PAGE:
As I reflect on my first year as a software engineer, I realize there are many questions I wish I had asked at the start of my career. I have narrowed down this infinite list into a set of ten questions I think anyone currently on or newly joining an engineering team will find useful.
In this context, I am using "application" to describe a self-contained unit of functionality. As a new engineer, my main code contributions were initially to existing codebases. It wasn't until I gained more experience and started building out whole solutions from scratch that I had realized the importance of determining who was responsible for the application. This question gets to the root of responsibility: who is responsible for monitoring applications and who is responsible for handling any incident that may occur? Who is responsible for maintaining the application? Who is responsible for responding to an alert about the system being down at 2 in the morning?
Knowing how to deploy your code is just as important as writing code. Deploying code is the process of moving code from one environment to another. Typically, programmers write and test code in a development environment, and the code eventually makes its way to a production environment where real users actually interact with it! Firstly, knowing how to deploy your code is important so that you can actually make changes that eventually reach real users. Secondly, asking this question is important because it will clarify the actual deployment process which could range from something like running a single command to performing a manual process that is long and arduous.
This question is somewhat related to the previous question in the sense that it lies in the same domain, but the main difference is that it captures the steps you may need to go through before you are able to deploy your code to the production environment. For example, is there a board of people who need to approve code changes before deploying to production? The question encourages the team to consider the steps they take when they want to deploy code to production and whether those steps are clear to someone on-boarding. As a Junior Engineer, asking this question helped me to understand if there was a standard process or if the process varied depending on the application. This question will engage the team to really define the process. This is also inherently important for any developer to get clarity on because all developers hope that their code reaches user. One day, you may be responsible for managing releases for services or applications, which is sometimes not a trivial task.
Continuous Integration (CI) is a practice where developers consistently merge their code into a central repository where automated builds are created and automated tests are typically run. CI is important because it helps mitigate bugs and merge conflicts early on. The idea is, when code from a separate branch is frequently integrated into a master branch, it has fewer chances of breaking what exists in the master branch. This question can be fairly straightforward with a yes or no answer.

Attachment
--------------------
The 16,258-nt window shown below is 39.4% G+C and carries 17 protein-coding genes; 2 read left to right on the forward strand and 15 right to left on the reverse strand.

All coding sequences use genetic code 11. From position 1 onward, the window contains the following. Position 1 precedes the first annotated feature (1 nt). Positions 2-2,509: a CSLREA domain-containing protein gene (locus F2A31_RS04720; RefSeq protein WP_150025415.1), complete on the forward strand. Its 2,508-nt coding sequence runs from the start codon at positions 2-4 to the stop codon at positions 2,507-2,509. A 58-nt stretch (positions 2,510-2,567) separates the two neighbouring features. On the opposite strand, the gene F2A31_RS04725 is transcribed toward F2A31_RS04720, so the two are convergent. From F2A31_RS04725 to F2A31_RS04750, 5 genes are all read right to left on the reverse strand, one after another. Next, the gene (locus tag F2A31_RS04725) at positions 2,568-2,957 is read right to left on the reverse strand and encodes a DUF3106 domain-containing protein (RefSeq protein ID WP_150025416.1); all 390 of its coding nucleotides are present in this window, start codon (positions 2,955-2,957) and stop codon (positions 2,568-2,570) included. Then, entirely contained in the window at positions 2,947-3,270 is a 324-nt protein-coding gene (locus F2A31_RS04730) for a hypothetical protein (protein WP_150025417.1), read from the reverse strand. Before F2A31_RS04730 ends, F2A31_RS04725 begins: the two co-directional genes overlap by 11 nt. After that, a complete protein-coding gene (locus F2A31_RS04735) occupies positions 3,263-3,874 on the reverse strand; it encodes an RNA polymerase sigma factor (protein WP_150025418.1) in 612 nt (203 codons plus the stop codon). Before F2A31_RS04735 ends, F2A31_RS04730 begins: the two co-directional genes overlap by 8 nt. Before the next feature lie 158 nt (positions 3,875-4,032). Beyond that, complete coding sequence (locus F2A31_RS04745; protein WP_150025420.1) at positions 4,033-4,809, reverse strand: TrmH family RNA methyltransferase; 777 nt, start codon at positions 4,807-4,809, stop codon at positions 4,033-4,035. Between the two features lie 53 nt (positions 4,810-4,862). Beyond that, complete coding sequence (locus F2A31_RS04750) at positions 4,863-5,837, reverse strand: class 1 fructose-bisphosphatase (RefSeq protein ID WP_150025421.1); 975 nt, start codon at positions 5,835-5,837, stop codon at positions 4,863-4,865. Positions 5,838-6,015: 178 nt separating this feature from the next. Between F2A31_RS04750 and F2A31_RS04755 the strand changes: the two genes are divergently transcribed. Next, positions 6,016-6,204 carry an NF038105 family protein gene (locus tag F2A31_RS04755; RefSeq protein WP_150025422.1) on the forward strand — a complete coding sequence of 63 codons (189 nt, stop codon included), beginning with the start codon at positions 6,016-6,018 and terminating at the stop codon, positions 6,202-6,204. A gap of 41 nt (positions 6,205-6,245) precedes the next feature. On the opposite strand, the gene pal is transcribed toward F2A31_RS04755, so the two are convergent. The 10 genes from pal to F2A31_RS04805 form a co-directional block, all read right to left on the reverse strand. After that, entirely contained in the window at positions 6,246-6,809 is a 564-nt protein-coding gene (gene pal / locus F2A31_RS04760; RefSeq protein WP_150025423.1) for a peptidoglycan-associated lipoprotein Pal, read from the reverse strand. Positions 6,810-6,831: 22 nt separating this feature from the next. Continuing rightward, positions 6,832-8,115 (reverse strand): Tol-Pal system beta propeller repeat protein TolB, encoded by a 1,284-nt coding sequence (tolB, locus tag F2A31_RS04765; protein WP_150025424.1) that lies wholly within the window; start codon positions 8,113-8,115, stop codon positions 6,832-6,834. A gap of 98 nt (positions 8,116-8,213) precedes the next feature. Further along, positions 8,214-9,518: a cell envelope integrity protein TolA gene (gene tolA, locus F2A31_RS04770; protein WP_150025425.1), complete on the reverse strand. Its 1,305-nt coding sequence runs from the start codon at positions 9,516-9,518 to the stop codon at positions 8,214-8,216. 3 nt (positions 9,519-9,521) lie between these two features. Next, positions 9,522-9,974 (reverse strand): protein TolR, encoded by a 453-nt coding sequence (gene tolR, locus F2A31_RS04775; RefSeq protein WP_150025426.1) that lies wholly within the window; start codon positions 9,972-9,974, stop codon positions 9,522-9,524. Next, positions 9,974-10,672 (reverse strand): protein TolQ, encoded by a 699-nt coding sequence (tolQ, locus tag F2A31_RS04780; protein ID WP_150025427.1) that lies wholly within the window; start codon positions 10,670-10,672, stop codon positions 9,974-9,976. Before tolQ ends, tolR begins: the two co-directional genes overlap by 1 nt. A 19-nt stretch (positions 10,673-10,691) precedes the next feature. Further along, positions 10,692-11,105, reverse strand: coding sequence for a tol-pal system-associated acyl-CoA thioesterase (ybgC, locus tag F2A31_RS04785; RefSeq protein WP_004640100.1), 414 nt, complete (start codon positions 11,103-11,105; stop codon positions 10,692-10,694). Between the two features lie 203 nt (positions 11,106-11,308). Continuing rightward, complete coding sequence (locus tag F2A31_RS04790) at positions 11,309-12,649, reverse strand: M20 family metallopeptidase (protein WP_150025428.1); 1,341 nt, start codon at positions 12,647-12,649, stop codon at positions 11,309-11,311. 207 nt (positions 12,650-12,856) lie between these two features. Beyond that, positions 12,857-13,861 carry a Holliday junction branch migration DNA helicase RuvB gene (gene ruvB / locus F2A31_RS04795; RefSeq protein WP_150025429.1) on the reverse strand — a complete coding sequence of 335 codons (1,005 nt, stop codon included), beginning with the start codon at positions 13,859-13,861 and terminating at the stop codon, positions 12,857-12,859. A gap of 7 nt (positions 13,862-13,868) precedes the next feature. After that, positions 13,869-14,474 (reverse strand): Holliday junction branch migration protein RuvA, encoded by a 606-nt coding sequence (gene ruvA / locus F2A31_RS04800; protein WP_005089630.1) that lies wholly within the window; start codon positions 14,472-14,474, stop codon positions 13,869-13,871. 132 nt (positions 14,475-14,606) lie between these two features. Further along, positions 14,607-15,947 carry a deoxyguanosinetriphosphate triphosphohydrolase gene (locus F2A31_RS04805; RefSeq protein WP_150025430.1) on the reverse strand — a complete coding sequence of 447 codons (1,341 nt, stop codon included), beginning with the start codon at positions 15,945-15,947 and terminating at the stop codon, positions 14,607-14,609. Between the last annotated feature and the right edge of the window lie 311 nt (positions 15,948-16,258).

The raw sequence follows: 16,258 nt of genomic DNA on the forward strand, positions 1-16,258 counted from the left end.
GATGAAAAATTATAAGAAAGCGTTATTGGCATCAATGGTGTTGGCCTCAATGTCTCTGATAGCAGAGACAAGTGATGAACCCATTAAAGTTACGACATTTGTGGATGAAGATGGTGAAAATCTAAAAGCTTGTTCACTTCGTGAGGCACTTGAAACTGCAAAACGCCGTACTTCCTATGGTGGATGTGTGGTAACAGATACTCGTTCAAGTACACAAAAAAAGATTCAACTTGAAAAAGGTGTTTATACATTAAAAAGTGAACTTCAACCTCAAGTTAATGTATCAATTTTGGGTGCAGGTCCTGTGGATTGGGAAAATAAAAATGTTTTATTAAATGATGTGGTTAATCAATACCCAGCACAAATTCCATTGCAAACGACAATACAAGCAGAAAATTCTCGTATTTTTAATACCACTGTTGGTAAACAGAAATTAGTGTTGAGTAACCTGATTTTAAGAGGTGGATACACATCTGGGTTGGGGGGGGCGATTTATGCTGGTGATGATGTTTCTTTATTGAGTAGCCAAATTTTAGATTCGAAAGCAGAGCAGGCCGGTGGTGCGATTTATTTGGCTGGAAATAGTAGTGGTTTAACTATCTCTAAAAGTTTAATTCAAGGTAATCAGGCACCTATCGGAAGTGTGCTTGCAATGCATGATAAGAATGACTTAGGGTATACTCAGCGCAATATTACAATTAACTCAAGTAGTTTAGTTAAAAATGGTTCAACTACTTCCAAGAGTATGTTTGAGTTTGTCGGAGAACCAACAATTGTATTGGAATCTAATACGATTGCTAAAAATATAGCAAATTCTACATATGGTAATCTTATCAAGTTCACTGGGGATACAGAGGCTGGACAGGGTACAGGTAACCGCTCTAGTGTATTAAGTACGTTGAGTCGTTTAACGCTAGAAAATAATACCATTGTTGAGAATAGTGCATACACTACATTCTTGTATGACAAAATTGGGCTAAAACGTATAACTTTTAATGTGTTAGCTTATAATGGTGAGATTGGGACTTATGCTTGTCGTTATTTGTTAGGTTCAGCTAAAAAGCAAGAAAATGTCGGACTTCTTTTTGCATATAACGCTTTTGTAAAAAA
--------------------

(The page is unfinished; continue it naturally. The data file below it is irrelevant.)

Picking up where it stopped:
This is a great question you could ask prior to joining an engineering team in general! You get two major pieces of information out of this question:
When will you get to see your code in the field. One of the more fulfilling aspects of writing code is knowing that it will actually be used, and seeing it in action!
How quickly does your code need to be turned around. The more infrequent the releases, the more important each release and the more important it is that your code be working by that time.
This is also a great question to ask prior to joining an engineering team because it will give you perspective on how you, as an engineer, will be going about your work and provide clarity on who you may collaborate with. The more closely you work with stakeholders and customers, the stronger your interpersonal skills will become which will help you in doing your job and growing your career.
The question will help clarify how tasks are assigned to engineers. Does it come in the form of tickets? If so, who assigns those tickets? Can this process be negotiated? Does it vary by quarter? The more you know how work is assigned, the better you’ll be able to manage your time and ensure that work is distributed fairly.
This question is great to ask in interviews or on the first day of a new engineering job so that you can have an understanding of how much say you can have on the engineering solutions you build. Some people are content to fulfill the specifications of other people. Some love to take a more involved approach. Figuring out the standards of the business will help you decide if their expectations match your preferences.
This question will really encourage the engineering team to distill their practices into a coherent and easy-to-follow process which is good for the on-boarding engineer and the team in general!
Is there a formal process? Is it open-ended? This will help you understand the standards and process of designing new solutions in your new team.
In summary, these are ten questions I wish I knew to ask before I started my first software engineering job. I also believe each team should be able to answer these questions definitively and could even provide them to new engineers who are on-boarding!
- Who looks after applications?
- What is the team's deployment process like?
- What does the path to production look like for a service or application?
- Does the team practice continuous integration?
- How often does the team release to production?
- How closely do engineers work with business stakeholders or customers?
- How does work come into the team?
- How involved are engineers with deciding what to build?
- How do you spin up a new service?
- How are architectural decisions made?
What are some other questions you would ask your team? 🙂